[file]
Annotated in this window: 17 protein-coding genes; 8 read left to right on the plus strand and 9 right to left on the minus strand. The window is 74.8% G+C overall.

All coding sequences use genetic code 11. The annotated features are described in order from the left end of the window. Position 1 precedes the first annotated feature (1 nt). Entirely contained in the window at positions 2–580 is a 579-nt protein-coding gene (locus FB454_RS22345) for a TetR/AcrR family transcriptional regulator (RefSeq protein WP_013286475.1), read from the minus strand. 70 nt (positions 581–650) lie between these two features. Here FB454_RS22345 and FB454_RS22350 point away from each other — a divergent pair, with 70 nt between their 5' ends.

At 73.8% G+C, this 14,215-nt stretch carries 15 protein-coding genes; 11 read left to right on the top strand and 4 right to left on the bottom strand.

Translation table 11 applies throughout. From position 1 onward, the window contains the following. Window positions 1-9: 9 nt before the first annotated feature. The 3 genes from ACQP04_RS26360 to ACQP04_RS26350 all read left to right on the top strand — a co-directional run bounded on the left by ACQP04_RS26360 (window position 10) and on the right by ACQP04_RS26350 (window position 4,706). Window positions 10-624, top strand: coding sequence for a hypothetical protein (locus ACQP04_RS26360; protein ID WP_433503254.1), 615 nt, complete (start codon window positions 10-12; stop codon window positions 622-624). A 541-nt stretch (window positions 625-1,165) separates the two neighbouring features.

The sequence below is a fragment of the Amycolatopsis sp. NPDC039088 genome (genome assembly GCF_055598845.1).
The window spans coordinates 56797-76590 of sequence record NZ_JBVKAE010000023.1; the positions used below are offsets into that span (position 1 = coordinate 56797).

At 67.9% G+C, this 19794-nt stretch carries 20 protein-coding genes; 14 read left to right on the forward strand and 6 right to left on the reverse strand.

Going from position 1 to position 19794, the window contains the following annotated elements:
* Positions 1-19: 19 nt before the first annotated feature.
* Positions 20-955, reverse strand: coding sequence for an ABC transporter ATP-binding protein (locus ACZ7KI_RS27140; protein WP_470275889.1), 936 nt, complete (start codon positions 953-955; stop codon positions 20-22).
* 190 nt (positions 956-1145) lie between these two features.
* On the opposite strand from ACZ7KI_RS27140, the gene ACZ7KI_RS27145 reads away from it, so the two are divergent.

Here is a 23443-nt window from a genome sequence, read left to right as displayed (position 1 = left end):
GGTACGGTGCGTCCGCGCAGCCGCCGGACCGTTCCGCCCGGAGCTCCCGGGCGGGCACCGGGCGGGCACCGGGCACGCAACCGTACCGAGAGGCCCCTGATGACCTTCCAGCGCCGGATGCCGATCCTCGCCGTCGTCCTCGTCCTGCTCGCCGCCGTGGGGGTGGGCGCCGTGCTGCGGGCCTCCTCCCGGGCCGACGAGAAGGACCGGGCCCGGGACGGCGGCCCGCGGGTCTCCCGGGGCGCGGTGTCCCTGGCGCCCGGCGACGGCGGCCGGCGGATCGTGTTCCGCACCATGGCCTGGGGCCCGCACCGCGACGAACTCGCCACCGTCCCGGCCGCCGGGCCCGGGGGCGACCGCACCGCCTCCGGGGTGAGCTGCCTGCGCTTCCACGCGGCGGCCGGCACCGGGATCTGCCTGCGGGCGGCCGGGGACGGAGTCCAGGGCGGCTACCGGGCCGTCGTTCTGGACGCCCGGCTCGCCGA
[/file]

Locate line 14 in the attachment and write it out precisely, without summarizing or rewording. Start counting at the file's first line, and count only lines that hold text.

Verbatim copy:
GGTACGGTGCGTCCGCGCAGCCGCCGGACCGTTCCGCCCGGAGCTCCCGGGCGGGCACCGGGCGGGCACCGGGCACGCAACCGTACCGAGAGGCCCCTGATGACCTTCCAGCGCCGGATGCCGATCCTCGCCGTCGTCCTCGTCCTGCTCGCCGCCGTGGGGGTGGGCGCCGTGCTGCGGGCCTCCTCCCGGGCCGACGAGAAGGACCGGGCCCGGGACGGCGGCCCGCGGGTCTCCCGGGGCGCGGTGTCCCTGGCGCCCGGCGACGGCGGCCGGCGGATCGTGTTCCGCACCATGGCCTGGGGCCCGCACCGCGACGAACTCGCCACCGTCCCGGCCGCCGGGCCCGGGGGCGACCGCACCGCCTCCGGGGTGAGCTGCCTGCGCTTCCACGCGGCGGCCGGCACCGGGATCTGCCTGCGGGCGGCCGGGGACGGAGTCCAGGGCGGCTACCGGGCCGTCGTTCTGGACGCCCGGCTCGCCGA